Zoonoses are human infectious diseases caused by pathogens that primarily infect animals. Mediterranean Spotted Fever (MSF) represents one such example affecting the Mediterranean region in which household animals can be immune-carriers of infected ticks. MATERIALS AND METHODS: We retrospectively analysed the incidence and the clinical and laboratory features of MSF caused by R.Conorii, in children admitted to the Paediatric Operative Unit from 1987 to 2010, for persistent fever and generalised macular-popular erythematous lesions. Clinical, immunological and serological parameters of 55 cases of Rickettsia infections observed in children between 2 and 11 years of age were collected. RESULTS: We found an increasing incidence of MSF in childhood from 1987 to 2010. Diagnosis of MSF at the moment of hospital admission was done in 16 patients (29.09%). The presence of the typical Tache noire was observed in 16 cases out of 55 patients (29.09% of cases). We noticed a different representation of R. conorii antigens in serological testing over the time period of the study, corresponding to overall higher incidence rates for infection in the latter years. We also observed a higher incidence of infection in those years in which all four antigens were found positive at serum testing with respect to those years in which only two of the four antigens were observed (1987-1990: 0-16%; 2007-2010: 0.46%; P<0.005). CONCLUSIONS: These changes in R. conorii antigenicity may be the cause of higher pathogenicity in this parasite, perhaps linked to increased immigration along with consequent changes in the epidemiology of infectious diseases in host countries.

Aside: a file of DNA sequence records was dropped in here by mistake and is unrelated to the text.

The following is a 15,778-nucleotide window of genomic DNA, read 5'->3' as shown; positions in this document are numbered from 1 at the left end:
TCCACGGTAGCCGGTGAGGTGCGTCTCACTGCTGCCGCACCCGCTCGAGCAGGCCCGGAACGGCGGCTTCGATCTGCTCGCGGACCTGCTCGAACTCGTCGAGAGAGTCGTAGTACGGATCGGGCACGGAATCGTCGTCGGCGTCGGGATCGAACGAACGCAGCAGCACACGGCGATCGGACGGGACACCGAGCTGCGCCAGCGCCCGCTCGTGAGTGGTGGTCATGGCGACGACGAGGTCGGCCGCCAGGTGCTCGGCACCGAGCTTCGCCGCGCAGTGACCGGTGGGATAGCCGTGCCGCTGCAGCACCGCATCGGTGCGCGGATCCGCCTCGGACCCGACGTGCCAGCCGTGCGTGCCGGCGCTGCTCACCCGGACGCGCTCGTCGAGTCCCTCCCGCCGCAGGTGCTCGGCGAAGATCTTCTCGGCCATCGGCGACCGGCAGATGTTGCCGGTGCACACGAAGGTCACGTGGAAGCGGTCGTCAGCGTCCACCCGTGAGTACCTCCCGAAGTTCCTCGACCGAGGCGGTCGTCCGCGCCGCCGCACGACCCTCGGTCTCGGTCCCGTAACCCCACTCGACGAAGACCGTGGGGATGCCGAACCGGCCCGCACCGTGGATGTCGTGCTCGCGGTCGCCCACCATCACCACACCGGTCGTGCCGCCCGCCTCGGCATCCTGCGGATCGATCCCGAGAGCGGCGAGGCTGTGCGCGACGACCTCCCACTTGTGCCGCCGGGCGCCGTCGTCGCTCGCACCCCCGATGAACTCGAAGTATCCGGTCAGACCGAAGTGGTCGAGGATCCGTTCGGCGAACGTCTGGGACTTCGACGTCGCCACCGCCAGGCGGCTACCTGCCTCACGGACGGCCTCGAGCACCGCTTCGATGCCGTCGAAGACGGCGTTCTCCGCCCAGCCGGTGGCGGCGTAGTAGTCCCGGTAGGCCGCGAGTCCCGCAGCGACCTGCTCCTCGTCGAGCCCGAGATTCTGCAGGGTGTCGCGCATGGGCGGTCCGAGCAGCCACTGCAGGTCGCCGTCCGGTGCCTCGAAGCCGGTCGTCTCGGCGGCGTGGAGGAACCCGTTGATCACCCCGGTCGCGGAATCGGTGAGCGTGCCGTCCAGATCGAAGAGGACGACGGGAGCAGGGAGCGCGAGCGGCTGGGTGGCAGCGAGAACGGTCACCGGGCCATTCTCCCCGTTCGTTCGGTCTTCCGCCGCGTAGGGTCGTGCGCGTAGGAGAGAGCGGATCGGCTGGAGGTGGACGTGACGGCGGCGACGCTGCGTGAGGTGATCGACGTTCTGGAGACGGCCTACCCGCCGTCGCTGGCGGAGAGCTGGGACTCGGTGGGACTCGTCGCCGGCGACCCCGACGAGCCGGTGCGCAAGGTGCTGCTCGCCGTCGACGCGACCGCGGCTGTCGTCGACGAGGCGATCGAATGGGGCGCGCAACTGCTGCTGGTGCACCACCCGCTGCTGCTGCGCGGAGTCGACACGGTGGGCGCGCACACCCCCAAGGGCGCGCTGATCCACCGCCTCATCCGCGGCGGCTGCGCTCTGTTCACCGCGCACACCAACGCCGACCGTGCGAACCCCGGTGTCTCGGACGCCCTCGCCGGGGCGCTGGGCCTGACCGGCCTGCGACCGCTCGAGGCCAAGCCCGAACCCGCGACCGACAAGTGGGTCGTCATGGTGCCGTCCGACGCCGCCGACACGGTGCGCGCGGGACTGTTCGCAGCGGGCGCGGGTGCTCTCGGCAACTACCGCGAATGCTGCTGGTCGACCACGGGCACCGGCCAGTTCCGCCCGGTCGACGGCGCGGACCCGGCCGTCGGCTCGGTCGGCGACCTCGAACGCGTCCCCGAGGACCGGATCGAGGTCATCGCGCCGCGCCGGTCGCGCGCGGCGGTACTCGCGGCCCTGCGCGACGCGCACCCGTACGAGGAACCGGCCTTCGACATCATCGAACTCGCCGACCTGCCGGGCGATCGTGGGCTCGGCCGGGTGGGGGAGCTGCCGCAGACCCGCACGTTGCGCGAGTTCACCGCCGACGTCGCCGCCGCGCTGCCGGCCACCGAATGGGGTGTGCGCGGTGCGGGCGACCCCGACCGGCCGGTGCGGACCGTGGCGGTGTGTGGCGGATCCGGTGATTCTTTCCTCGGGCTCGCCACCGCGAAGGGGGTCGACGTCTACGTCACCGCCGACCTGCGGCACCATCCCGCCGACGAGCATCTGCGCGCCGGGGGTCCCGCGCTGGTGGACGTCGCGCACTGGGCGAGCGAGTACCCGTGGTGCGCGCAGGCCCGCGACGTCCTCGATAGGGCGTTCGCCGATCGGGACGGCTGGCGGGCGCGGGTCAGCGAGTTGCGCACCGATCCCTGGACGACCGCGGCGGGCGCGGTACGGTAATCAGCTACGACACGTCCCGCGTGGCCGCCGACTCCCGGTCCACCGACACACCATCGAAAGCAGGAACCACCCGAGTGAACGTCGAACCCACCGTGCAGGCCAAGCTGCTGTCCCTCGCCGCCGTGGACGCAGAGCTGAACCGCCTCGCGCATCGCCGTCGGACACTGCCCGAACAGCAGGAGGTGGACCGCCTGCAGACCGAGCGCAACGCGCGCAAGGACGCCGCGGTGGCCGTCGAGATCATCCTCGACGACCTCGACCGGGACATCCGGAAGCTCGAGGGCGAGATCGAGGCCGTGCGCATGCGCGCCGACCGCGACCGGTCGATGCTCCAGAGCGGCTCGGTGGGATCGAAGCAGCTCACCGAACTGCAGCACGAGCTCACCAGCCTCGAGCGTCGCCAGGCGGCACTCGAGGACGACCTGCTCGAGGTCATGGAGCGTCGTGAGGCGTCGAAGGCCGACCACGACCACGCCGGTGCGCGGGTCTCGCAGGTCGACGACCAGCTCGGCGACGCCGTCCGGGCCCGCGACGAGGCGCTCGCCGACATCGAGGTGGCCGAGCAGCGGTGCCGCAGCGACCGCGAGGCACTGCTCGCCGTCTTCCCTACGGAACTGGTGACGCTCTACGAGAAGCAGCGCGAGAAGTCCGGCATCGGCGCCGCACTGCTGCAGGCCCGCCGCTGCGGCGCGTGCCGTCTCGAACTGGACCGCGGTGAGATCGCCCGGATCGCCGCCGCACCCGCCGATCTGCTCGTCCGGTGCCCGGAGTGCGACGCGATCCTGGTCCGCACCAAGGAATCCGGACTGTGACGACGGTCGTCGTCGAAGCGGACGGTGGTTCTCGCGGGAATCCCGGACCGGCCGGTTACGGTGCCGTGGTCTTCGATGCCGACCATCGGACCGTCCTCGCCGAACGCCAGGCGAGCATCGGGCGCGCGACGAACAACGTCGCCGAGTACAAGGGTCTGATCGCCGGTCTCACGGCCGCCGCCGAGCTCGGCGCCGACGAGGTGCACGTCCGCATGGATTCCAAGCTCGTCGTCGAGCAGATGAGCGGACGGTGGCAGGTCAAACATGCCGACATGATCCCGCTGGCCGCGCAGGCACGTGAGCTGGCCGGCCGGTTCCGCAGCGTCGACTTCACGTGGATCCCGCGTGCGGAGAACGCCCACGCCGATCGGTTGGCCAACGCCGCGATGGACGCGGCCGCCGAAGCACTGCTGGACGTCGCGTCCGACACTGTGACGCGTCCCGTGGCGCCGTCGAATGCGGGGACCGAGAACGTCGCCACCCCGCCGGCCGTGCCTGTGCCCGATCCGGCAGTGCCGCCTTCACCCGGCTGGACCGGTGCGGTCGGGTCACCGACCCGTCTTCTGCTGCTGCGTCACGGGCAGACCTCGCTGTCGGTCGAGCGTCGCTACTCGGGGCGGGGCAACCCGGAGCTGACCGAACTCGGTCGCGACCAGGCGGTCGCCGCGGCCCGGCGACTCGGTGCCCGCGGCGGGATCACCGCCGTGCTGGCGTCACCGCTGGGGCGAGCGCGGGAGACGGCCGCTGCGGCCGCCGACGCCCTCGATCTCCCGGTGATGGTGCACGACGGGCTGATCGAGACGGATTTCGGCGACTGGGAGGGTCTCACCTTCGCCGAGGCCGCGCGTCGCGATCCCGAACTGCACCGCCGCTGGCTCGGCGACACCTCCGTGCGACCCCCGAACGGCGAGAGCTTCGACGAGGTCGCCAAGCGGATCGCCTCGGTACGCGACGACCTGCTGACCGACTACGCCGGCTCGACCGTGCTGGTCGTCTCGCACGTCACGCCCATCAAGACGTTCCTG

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|Titolo:||Incidence of Mediterranean Spotted Fever in Sicilian children: a clinical-epidemiological observational retrospective study from 1987 to 2010|
|Data di pubblicazione:||2014|
|Appare nella tipologia:||01a Articolo in rivista|